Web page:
This is one of the most important Sequences for me, I’ll depart from the usual format.
1. Fund UberTool? (Robin Hanson)
Hanson offers a nice analogy of a recursively self-improving AI in economic terms, but he doesn’t really argue that something like this is unlikely or impossible.
Imagine you are a venture capitalist reviewing a proposed business plan. UberTool Corp has identified a candidate set of mutually aiding tools, and plans to spend a millions pushing those tools through a mutual improvement storm. While UberTool may sell some minor patents along the way, UberTool will keep its main improvements to itself and focus on developing tools that improve the productivity of its team of tool developers. In fact, UberTool thinks that its tool set is so fantastically capable of mutual improvement, and that improved versions of its tools would be so fantastically valuable and broadly applicable, UberTool does not plan to stop their closed self-improvement process until they are in a position to suddenly burst out and basically “take over the world.”
Now given such enormous potential gains, even a very tiny probability that UberTool could do what they planned might enticed you to invest in them. But even so, just what exactly would it take to convince you UberTool had even such a tiny chance of achieving such incredible gains?
2. Engelbart as UberTool? (Robin Hanson)
Hanson uses D. Engelbart’s (the inventor of the computer-mouse) company as a possible real life example for an “UberTool-corp” described in the previous post.
Douglas Engelbart is the person I know who came closest to enacting such a UberTool plan. His seminal 1962 paper, “Augmenting Human Intellect: A Conceptual Framework” proposed using computers to create such a rapidly improving tool set. He understood not just that computer tools were especially open to mutual improvement, but also a lot about what those tools would look like.
3. Friendly Teams (Robin Hanson)
It is not so much that Engelbart missed a few key insights about what computer productivity tools would look like. I doubt if it would have made much different had he traveled in time to see a demo of modern tools. The point is that most tools require lots more than a few key insights to be effective – they also require thousands of small insights that usually accumulate from a large community of tool builders and users.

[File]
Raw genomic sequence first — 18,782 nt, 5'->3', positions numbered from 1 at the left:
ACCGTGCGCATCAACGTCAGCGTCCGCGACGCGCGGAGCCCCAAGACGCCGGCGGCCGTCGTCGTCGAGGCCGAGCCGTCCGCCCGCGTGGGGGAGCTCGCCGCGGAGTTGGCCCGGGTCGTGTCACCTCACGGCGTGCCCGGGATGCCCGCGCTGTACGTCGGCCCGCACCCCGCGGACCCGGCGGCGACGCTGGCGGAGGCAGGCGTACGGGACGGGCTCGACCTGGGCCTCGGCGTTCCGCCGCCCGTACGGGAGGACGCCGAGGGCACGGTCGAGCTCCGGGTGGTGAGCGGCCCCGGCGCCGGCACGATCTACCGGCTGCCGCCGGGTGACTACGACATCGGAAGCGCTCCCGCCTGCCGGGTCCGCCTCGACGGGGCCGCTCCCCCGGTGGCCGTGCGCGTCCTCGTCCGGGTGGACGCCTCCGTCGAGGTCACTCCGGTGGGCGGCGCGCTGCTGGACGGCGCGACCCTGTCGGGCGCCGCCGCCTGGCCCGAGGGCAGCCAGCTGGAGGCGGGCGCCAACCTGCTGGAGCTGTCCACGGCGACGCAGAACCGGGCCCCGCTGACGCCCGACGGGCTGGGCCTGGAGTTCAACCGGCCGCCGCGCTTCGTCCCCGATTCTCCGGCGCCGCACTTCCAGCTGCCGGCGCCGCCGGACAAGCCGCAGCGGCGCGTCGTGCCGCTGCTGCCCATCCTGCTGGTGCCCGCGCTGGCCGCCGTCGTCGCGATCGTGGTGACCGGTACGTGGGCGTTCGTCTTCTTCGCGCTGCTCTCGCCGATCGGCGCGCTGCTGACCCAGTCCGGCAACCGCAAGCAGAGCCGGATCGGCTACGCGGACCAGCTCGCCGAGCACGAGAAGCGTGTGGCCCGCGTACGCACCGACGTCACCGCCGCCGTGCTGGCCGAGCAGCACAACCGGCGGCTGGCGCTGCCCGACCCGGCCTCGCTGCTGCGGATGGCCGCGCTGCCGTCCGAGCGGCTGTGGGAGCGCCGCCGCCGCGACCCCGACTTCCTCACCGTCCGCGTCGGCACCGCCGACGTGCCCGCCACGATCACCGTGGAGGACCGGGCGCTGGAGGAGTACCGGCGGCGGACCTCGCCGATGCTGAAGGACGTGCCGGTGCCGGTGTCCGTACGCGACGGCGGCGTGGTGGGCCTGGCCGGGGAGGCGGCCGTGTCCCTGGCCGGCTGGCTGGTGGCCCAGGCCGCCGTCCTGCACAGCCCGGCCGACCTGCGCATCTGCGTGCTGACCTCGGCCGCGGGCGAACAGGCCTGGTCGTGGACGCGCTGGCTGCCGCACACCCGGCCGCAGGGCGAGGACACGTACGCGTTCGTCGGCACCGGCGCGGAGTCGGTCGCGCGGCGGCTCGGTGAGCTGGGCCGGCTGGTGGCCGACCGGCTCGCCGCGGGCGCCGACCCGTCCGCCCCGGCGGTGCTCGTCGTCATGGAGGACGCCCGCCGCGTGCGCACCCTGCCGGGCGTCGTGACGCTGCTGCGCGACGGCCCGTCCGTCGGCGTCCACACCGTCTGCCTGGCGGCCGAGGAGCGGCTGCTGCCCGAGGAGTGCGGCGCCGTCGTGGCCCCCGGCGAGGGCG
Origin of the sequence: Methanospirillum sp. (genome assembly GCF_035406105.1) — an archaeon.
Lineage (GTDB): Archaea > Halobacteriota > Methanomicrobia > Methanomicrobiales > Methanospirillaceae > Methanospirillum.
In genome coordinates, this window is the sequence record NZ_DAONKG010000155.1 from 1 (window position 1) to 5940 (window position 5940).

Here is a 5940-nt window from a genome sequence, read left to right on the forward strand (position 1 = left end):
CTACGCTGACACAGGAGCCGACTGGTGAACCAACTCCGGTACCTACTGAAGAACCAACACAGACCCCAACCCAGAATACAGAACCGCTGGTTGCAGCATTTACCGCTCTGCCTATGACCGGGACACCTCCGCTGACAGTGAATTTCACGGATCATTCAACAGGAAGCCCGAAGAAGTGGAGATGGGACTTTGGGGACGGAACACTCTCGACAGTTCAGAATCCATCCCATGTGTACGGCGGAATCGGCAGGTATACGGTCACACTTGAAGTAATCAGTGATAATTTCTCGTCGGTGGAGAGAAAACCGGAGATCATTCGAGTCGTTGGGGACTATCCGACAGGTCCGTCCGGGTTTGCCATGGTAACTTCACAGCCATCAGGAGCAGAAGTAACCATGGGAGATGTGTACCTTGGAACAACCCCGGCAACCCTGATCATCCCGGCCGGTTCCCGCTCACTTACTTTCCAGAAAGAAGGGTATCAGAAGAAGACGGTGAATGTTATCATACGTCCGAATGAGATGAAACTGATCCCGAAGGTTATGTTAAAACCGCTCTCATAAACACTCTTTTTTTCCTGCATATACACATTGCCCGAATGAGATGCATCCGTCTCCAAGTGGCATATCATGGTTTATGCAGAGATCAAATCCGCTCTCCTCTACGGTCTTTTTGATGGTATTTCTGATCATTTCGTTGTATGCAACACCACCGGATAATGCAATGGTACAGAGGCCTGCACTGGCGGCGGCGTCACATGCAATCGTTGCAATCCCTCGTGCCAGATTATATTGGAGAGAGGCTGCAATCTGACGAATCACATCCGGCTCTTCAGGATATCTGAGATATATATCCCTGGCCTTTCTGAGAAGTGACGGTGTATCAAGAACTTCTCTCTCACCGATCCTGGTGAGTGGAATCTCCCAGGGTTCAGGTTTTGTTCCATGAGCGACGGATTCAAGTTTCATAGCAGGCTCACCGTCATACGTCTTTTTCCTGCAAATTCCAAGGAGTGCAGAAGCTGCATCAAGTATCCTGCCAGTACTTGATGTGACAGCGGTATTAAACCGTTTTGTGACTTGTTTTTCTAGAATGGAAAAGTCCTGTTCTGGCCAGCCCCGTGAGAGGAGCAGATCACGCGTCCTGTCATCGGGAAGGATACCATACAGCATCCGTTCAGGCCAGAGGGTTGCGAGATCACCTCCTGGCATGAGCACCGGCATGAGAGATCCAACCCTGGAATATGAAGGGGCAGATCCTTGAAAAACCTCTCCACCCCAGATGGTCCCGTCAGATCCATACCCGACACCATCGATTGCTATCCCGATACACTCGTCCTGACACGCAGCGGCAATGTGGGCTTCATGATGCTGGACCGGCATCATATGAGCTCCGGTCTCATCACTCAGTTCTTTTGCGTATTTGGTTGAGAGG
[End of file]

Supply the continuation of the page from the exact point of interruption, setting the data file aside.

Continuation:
Small teams have at times suddenly acquired disproportionate power, and I’m sure their associates who anticipated this possibility used the usual human ways to consider that team’s “friendliness.” But I can’t recall a time when such sudden small team power came from an UberTool scenario of rapidly mutually improving tools.
Some say we should worry that a small team of AI minds, or even a single mind, will find a way to rapidly improve themselves and take over the world. But what makes that scenario reasonable if the UberTool scenario is not?
4. Friendliness Factors (Robin Hanson)
Imagine several firms competing to make the next generation of some product, like a lawn mower or cell phone. What factors influence variance in their product quality (relative to cost)? That is, how much better will the best firm be relative to the average, second best, or worst? Larger variance factors should make competitors worry more that this round of competition will be their last. Here are a few factors:
- Resource Variance – the more competitors vary in resources, the more performance varies.
- Cumulative Advantage – the more prior wins help one win again, the more resources vary.
- Grab It First – If the cost to grab and defend a resource is much less than its value, the first to grab can gain a further advantage.
- Competitor Count – with more competitors, the best exceeds the second best less, but exceeds the average more.
- Competitor Effort – the longer competitors work before their performance is scored, or the more resources they spend, the more scores vary.